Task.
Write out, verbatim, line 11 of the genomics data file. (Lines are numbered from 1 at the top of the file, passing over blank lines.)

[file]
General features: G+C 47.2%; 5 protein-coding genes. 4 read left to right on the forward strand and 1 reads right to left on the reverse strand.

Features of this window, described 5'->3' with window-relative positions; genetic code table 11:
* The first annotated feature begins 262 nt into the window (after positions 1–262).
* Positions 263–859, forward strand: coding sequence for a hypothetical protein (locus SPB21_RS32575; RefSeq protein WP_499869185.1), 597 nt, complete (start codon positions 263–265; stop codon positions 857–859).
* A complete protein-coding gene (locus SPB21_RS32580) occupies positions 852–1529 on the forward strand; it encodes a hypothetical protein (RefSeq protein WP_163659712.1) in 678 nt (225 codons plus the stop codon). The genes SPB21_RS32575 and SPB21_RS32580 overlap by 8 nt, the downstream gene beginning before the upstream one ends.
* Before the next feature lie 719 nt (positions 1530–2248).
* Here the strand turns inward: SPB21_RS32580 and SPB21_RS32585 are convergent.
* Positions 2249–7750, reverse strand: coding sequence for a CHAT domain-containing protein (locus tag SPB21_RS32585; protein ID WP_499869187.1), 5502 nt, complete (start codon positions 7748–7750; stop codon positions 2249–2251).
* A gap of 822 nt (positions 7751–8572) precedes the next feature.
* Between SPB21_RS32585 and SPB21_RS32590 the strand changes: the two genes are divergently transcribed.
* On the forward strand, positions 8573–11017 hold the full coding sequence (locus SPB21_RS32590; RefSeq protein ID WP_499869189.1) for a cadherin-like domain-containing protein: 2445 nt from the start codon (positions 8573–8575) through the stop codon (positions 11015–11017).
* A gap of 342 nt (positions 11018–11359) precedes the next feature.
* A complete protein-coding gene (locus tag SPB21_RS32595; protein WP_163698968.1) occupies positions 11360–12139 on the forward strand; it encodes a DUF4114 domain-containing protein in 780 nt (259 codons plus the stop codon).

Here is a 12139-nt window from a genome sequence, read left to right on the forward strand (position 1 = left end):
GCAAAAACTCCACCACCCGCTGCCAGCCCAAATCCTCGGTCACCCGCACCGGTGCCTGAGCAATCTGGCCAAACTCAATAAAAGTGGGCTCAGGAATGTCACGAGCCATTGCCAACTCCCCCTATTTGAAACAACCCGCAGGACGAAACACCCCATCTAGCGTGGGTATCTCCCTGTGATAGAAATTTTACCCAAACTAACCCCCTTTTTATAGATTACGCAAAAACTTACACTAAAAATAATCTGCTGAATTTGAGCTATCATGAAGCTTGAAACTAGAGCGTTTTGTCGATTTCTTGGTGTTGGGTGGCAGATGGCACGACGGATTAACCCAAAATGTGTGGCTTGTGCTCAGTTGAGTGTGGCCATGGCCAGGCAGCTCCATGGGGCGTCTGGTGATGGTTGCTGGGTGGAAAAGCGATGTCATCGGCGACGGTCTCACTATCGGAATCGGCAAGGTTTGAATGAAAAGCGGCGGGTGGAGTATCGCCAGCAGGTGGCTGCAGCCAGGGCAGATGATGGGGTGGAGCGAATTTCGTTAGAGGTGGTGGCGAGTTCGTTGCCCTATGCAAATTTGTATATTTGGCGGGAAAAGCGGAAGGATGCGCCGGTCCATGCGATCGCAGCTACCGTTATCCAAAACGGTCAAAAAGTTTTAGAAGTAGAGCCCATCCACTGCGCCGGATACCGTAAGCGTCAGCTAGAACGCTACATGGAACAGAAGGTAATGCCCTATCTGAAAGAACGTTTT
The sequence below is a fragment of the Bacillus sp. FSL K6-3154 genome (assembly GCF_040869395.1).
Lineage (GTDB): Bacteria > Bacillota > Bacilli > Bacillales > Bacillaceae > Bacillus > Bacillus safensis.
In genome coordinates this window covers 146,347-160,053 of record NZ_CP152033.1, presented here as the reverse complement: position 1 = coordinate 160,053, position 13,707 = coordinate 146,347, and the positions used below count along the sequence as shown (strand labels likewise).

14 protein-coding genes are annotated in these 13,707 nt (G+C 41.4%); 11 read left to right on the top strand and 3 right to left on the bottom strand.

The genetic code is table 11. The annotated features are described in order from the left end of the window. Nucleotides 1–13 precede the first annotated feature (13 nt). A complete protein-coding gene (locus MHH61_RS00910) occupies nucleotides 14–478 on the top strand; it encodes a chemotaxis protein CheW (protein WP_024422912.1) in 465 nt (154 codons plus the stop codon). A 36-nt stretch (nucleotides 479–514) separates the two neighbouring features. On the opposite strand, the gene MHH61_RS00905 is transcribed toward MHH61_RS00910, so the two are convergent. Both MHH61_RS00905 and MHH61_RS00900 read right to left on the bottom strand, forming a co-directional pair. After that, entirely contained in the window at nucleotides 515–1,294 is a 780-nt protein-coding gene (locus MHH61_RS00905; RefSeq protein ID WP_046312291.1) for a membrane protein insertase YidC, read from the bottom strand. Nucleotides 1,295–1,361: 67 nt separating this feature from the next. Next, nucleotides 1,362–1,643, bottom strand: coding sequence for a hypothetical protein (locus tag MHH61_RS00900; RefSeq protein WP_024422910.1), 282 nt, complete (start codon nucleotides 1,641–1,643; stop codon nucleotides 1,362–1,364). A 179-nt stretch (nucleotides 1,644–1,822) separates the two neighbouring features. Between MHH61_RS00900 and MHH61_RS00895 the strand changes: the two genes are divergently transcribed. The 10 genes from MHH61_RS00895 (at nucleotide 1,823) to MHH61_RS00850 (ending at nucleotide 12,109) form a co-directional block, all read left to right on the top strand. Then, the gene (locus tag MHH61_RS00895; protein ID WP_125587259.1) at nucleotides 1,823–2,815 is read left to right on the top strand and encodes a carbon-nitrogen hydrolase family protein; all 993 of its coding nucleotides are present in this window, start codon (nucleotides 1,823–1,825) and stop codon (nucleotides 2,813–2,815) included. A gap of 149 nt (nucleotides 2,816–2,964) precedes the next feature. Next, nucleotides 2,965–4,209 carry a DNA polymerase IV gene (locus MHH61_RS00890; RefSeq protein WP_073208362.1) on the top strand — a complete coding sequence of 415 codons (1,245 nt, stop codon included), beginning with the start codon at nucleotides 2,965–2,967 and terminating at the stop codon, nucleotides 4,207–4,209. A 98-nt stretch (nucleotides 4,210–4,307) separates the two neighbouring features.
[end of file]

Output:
* On the forward strand, positions 8573–11017 hold the full coding sequence (locus SPB21_RS32590; RefSeq protein ID WP_499869189.1) for a cadherin-like domain-containing protein: 2445 nt from the start codon (positions 8573–8575) through the stop codon (positions 11015–11017).